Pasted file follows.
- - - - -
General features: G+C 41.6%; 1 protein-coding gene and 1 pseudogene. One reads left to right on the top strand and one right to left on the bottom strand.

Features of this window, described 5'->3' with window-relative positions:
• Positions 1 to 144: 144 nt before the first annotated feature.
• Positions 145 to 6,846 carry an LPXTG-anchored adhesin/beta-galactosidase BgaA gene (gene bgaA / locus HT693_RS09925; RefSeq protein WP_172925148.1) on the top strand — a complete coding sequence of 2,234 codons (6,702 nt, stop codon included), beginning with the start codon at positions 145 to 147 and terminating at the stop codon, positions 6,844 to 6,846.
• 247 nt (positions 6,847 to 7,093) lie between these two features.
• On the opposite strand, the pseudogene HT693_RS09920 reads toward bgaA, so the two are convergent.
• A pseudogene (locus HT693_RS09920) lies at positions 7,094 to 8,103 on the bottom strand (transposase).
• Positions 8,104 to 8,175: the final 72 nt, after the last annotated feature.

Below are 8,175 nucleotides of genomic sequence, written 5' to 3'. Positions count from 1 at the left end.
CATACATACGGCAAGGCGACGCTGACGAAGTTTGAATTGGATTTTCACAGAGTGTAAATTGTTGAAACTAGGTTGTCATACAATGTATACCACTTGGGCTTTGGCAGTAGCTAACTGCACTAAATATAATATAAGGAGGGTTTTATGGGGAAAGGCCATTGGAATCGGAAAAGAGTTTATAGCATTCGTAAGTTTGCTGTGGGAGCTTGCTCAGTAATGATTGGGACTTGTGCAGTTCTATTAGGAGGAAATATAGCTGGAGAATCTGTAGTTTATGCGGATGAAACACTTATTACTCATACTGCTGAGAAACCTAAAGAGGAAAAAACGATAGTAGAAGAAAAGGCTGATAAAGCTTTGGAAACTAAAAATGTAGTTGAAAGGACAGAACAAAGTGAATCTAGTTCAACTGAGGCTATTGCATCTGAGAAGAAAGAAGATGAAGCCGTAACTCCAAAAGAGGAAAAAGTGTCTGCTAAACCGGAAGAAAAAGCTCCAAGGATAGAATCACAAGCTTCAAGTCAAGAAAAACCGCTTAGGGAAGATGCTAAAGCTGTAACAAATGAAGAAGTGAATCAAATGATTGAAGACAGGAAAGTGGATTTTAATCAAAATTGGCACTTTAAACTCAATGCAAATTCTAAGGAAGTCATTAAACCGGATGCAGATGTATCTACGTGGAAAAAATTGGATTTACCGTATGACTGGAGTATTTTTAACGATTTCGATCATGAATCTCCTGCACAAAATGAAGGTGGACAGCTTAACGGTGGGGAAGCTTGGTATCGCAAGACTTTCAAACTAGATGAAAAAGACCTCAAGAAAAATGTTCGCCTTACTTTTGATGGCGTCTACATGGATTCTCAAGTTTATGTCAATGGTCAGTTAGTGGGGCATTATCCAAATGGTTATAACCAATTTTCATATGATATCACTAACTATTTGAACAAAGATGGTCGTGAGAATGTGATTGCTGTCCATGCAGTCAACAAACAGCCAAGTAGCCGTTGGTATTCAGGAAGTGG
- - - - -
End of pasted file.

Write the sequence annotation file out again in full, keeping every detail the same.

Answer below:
General features: G+C 41.6%; 1 protein-coding gene and 1 pseudogene. One reads left to right on the top strand and one right to left on the bottom strand.

Features of this window, described 5'->3' with window-relative positions:
• Positions 1 to 144: 144 nt before the first annotated feature.
• Positions 145 to 6,846 carry an LPXTG-anchored adhesin/beta-galactosidase BgaA gene (gene bgaA / locus HT693_RS09925; RefSeq protein WP_172925148.1) on the top strand — a complete coding sequence of 2,234 codons (6,702 nt, stop codon included), beginning with the start codon at positions 145 to 147 and terminating at the stop codon, positions 6,844 to 6,846.
• 247 nt (positions 6,847 to 7,093) lie between these two features.
• On the opposite strand, the pseudogene HT693_RS09920 reads toward bgaA, so the two are convergent.
• A pseudogene (locus HT693_RS09920) lies at positions 7,094 to 8,103 on the bottom strand (transposase).
• Positions 8,104 to 8,175: the final 72 nt, after the last annotated feature.

Below are 8,175 nucleotides of genomic sequence, written 5' to 3'. Positions count from 1 at the left end.
CATACATACGGCAAGGCGACGCTGACGAAGTTTGAATTGGATTTTCACAGAGTGTAAATTGTTGAAACTAGGTTGTCATACAATGTATACCACTTGGGCTTTGGCAGTAGCTAACTGCACTAAATATAATATAAGGAGGGTTTTATGGGGAAAGGCCATTGGAATCGGAAAAGAGTTTATAGCATTCGTAAGTTTGCTGTGGGAGCTTGCTCAGTAATGATTGGGACTTGTGCAGTTCTATTAGGAGGAAATATAGCTGGAGAATCTGTAGTTTATGCGGATGAAACACTTATTACTCATACTGCTGAGAAACCTAAAGAGGAAAAAACGATAGTAGAAGAAAAGGCTGATAAAGCTTTGGAAACTAAAAATGTAGTTGAAAGGACAGAACAAAGTGAATCTAGTTCAACTGAGGCTATTGCATCTGAGAAGAAAGAAGATGAAGCCGTAACTCCAAAAGAGGAAAAAGTGTCTGCTAAACCGGAAGAAAAAGCTCCAAGGATAGAATCACAAGCTTCAAGTCAAGAAAAACCGCTTAGGGAAGATGCTAAAGCTGTAACAAATGAAGAAGTGAATCAAATGATTGAAGACAGGAAAGTGGATTTTAATCAAAATTGGCACTTTAAACTCAATGCAAATTCTAAGGAAGTCATTAAACCGGATGCAGATGTATCTACGTGGAAAAAATTGGATTTACCGTATGACTGGAGTATTTTTAACGATTTCGATCATGAATCTCCTGCACAAAATGAAGGTGGACAGCTTAACGGTGGGGAAGCTTGGTATCGCAAGACTTTCAAACTAGATGAAAAAGACCTCAAGAAAAATGTTCGCCTTACTTTTGATGGCGTCTACATGGATTCTCAAGTTTATGTCAATGGTCAGTTAGTGGGGCATTATCCAAATGGTTATAACCAATTTTCATATGATATCACTAACTATTTGAACAAAGATGGTCGTGAGAATGTGATTGCTGTCCATGCAGTCAACAAACAGCCAAGTAGCCGTTGGTATTCAGGAAGTGG